Wall Street shrugs off strong US jobs data

Wall Street shrugs off strong US jobs data

The Nonfarm payrolls report revealed that 223,000 new jobs were created last month, well ahead of expectations of 200,000. Hourly earnings on average increased by 4.60 percent compared to December 2021, less than expected.

We got good news on the inflation front with wage gains that are not going well. We have had participation rates pick up again and we're still creating jobs. It's a win-win for the economy. Megan Horneman, chief investment officer at Verdence Capital Management in Hunt Valley, Maryland, told Reuters on Friday that the ISM services report was weak and broadly weak.

It's almost like people think the Fed is nearing the end of what's been one of the most aggressive tightening cycles we've seen in decades. Horneman said that's why the markets are taking off.

The tech-laden Nasdaq Composite jumped by 264.05 points or 2.56 percent to 10,569. The Standard and Poor's 500 rose by 86.98 points or 2.28 percent to 3,895. The Dow Jones industrials surged by 700.53 points or 2.13 percent to 33,630. The U.S. dollar fell despite the strong jobs data as investors bet that inflation had been tamed and the Fed would now be in a position to deliver a soft landing. The euro went up to 1.0643 by the U.S. close Friday. The British pound went up to 1.2093. The Swiss franc was close to 0.9275.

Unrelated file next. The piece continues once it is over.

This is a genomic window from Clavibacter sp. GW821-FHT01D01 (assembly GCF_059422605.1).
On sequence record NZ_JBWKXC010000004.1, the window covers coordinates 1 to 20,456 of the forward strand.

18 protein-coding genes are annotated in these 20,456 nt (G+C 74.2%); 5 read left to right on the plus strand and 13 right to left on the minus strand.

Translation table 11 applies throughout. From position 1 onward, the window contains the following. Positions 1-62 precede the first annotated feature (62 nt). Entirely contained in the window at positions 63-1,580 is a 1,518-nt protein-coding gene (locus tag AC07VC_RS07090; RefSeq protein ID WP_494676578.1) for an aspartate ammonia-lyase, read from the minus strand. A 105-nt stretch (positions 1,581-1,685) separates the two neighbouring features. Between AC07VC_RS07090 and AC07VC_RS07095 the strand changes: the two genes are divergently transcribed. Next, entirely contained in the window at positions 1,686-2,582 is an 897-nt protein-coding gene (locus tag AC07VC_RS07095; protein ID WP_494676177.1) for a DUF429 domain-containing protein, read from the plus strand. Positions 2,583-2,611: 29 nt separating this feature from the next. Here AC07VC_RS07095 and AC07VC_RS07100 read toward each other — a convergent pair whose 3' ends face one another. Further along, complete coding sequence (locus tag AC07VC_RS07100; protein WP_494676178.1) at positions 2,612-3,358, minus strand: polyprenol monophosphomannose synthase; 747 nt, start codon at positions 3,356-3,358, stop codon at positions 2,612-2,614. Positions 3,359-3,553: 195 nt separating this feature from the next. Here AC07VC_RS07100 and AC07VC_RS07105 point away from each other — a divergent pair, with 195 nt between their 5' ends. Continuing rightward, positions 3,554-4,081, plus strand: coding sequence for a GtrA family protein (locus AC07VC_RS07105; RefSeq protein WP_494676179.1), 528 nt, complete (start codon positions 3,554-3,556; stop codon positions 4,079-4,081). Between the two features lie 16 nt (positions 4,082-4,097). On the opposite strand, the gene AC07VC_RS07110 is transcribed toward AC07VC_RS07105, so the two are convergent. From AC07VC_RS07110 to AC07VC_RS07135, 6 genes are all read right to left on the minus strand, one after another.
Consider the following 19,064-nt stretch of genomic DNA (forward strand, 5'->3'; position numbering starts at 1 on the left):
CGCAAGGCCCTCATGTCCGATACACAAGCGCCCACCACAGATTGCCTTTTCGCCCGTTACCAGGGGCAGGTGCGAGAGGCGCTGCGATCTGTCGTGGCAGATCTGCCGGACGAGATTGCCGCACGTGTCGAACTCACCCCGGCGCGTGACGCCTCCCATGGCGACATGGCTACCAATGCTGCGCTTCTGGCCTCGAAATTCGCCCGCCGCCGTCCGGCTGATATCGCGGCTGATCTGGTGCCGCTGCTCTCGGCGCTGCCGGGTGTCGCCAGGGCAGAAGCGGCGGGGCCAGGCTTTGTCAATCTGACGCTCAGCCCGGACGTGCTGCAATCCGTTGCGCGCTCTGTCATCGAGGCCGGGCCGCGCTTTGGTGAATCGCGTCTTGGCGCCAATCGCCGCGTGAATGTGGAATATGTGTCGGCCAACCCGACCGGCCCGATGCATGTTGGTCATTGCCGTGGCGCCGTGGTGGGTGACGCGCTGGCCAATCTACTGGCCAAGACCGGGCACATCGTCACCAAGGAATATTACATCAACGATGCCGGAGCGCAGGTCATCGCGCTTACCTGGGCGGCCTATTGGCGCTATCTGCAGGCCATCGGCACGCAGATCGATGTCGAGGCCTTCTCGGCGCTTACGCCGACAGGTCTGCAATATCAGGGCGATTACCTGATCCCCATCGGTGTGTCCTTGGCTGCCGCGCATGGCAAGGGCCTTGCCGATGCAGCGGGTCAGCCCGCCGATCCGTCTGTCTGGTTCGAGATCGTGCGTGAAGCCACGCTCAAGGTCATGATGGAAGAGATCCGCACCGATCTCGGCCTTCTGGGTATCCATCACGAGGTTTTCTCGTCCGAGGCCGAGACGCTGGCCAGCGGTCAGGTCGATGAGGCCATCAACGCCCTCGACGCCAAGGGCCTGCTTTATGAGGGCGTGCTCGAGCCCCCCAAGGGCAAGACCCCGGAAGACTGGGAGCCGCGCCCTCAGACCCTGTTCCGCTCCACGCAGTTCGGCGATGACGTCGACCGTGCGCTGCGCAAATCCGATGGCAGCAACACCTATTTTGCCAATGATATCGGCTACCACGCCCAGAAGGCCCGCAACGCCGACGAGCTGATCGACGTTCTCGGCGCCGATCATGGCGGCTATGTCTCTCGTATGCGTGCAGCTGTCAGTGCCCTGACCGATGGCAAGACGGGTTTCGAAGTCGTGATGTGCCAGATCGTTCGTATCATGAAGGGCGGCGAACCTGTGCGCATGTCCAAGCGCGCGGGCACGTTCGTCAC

The Canadian dollar was sharply higher at 1.3441. The New Zealand dollar jumped to 0.6352.

The CAC 40 in Paris, France increased by 1.47 percent on overseas equity markets. The German Dax was up 1.20 percent. The FTSE 100 in London gained 0.87 percent.

In Japan, the Nikkei 225 added 0.59 percent. China's Shanghai Composite edged up 0.08 percent. The Hang Seng in Hong Kong retreated 0.29 percent.

Friday, the Australian All Ordinaries won 0.68 percent of the vote. Indonesia's Jakarta Composite increased by 0.46 percent. The S&P NZX 50 dropped 0.22 percent in New Zealand. South Korea's Kospi Composite increased by 1.12 percent.